In this phase of the project, a secure connection, with the help of SSH protocol using PuTTY software, was established between Raspberry Pi and the laptop with a Wi-Fi connection. With the help of this connection, voice was recorded, played and streamed on and from the Raspberry Pi to a laptop using a Python based GUI successfully. The attempt to access the desktop view of Raspberry Pi from the remote PC was successfully achieved through VNC server/client implementation maintaining operation of Raspberry Pi as a headless embedded system. The usage of open source, freeware programs and OS kept the project cost low.

In the future work phase, the main focus can be to working in a wider range wireless network with the Raspberry Pi having features to configure itself with the available connections in its range. Synchronization of audio files between Raspberry Pi and PC can also be an added feature. The efficiency of this embedded system can be improved by providing flexibility to the user to choose between different wireless connections and the device sending its location and connection information to the user by a secured messaging service.


This project required genuinely efforts. Nevertheless, it would not have been realizable without the assistance and help from many individuals and organizations. Various tutorials and resources given in the official website of Raspberry Pi have made initial works easier. We would also like to acknowledge with much appreciation the crucial role of the project coordinator, Mrs. R. Manohari as well as the panels especially in the project presentation that has improved some features by their comments and tips. Last but not least, my thanks and appreciations also go to my colleagues who have willingly helped me out with their abilities.


  • Matt Richardson, Shawn Wallace, “Getting Started with Raspberry”, Brian Jepson, O'Reilly Media Inc., United States of America, first edition, pp.10-31,December 2012.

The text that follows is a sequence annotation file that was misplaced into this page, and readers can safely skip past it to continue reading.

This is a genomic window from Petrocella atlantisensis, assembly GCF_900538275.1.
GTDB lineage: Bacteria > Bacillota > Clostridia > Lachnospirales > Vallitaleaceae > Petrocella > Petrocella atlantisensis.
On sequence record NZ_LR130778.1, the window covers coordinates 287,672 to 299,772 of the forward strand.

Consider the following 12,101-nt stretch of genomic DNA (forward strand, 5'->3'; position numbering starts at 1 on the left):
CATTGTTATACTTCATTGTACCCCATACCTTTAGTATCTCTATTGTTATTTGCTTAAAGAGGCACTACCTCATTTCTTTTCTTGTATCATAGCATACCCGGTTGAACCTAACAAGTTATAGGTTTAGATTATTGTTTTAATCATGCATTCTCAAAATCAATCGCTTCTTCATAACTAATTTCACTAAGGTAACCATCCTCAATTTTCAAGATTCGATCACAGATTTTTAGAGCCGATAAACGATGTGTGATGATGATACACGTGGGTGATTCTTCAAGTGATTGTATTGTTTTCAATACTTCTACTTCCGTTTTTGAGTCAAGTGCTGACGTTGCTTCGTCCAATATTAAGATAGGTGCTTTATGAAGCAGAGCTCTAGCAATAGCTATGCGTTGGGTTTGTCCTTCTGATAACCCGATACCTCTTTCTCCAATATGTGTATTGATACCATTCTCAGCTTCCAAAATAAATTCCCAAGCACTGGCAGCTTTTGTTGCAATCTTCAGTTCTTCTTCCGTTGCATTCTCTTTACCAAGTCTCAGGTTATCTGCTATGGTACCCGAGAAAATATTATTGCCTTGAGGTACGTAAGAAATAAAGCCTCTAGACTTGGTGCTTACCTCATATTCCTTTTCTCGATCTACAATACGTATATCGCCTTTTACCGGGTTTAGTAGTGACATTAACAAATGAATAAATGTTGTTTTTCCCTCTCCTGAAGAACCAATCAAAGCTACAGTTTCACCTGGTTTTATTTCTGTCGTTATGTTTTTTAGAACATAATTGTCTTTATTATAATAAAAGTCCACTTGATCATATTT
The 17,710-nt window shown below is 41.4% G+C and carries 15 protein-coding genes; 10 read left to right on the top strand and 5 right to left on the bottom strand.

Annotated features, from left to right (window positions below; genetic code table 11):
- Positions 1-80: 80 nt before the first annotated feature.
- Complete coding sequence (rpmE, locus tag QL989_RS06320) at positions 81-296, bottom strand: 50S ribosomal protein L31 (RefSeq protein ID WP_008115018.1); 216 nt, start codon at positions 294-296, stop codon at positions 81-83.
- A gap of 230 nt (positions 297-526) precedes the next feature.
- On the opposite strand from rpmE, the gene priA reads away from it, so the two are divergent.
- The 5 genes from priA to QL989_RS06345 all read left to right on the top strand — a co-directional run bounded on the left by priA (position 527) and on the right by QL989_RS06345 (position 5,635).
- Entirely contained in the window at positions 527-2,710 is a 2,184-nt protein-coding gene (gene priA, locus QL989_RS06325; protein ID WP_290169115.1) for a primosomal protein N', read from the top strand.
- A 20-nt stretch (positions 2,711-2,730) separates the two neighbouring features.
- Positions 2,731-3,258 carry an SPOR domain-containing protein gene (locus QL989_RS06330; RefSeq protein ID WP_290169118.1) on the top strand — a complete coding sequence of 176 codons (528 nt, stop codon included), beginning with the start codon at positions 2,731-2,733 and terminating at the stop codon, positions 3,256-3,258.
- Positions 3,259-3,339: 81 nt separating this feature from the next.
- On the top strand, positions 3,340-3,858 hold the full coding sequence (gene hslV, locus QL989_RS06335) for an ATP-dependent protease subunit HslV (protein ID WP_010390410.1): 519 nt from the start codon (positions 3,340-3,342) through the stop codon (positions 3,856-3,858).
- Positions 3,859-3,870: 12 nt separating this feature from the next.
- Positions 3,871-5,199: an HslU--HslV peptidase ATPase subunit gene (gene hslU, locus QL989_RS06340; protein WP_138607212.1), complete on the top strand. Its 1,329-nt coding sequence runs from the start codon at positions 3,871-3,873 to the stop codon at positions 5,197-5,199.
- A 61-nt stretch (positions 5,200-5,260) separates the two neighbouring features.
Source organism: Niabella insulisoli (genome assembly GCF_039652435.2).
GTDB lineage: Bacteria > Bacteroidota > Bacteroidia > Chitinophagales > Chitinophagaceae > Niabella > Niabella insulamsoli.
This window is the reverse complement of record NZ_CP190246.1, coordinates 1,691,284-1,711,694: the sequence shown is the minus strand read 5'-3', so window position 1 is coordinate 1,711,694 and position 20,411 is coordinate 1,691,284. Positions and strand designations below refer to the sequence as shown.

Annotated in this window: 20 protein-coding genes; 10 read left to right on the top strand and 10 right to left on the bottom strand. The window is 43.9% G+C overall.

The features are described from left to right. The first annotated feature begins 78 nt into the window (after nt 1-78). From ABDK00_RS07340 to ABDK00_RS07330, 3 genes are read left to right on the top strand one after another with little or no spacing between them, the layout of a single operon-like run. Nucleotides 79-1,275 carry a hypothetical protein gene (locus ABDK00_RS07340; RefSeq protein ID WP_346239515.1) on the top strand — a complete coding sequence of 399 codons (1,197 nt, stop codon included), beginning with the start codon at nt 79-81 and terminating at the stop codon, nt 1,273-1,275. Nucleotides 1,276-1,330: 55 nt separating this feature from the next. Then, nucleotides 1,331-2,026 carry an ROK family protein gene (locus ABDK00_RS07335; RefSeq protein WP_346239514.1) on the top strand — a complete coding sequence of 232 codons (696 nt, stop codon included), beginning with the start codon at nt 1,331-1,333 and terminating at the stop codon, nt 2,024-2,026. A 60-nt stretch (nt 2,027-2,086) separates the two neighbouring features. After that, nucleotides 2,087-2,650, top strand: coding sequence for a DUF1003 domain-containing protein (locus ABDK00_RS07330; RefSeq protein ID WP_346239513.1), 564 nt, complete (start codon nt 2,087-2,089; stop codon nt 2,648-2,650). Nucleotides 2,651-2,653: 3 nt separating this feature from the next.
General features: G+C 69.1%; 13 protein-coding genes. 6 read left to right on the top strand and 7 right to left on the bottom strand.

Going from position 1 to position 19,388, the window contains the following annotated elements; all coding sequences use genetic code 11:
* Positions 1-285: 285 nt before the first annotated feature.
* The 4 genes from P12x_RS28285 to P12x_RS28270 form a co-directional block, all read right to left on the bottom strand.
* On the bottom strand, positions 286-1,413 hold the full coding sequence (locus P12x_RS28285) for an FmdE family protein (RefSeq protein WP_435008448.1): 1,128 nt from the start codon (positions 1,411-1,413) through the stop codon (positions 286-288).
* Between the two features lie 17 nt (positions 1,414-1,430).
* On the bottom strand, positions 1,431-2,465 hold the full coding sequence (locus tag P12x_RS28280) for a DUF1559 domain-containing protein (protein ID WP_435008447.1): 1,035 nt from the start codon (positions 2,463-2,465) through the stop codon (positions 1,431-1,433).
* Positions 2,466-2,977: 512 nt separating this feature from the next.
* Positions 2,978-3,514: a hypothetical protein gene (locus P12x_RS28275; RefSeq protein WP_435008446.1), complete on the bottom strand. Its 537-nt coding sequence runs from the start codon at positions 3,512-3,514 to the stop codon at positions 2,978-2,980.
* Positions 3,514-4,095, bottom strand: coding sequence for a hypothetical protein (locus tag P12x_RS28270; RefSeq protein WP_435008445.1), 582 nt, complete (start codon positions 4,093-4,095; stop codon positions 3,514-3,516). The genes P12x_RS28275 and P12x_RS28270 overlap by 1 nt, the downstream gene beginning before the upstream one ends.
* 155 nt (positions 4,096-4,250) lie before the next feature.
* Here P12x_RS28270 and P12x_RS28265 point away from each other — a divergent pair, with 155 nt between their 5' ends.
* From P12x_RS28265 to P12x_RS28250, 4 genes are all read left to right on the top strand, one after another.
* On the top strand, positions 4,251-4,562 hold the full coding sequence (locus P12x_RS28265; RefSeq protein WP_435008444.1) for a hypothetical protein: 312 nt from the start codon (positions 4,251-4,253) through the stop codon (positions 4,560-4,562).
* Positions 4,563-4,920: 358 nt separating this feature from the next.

• Available [online]: http: // www. raspberrypi. org /downloads
  • Available [online]: http: // www. edimax. com/en/produce_detail.php?pd_id=347&pl1_id=1
  • Available [online]:
  • Description: Description: Description: Description: Description: Description: Description: Description: 75Available [online]:
  • Available [online]:
  • Available [online]: https:// www. python. org /download/releases/2.7.6/
  • Dipti Javale, Bharti Dixit ,Pankaj Javale, “Performance evaluation of wireless transmission using embedded system”, IEEE paper, November 26 ,2009.
  • S.Sundar D.C.E, M. Krishna Kumar, P.Selvinpremkumar, M.CHINNADURAI,“VOICE OVER IP VIA BLUETOOTH/WI- FI PEER TO PEER”, IEEE paper, March 30, 31, 2013.
  • Wenbo Zhai,Jian Wang,”An Application of VoIP Communication on Embedded System”,International Conference on Computer Application and System Modeling (ICCASM),2010.
  • Chin-Shiuh Shieh, Huang-Pin Huang, Mong-Fong Horng, Yuh-Chung Lin, “Implementation of Voice Broadcasting Systems Using Microcontrollers and SIP protocol”,IEEE International Conference on Granular Computing,2011.
  • Daniel Jakubisin,Marshall Davis,Casey Roberts,Dr. Ivan Howitt,”Real-Time Audio Transceiver Utilizing 802.11b Wireless Technology”,IEEE,2007.
  • Arun Biradar,Dr. Ravindra C. Thool, Dr. Rajappa Velur,”Voice Transmission over Local Area Network Using Bluetooth”, IEEE, 2009.
  • Bhushan R., “Proposed System for Placing Free Call over Wi-Fi Network Using VoIP and SIP”, Jichkar Int. Journal of Engineering Research and Applications, ISSN:2248-9622, Vol. 4, Issue 1( Version 3), January 2014, pp.132-135.

About The Author

Muhammad Bilal

I am highly skilled and motivated individual with a Master's degree in Computer Science. I have extensive experience in technical writing and a deep understanding of SEO practices.

Scroll to Top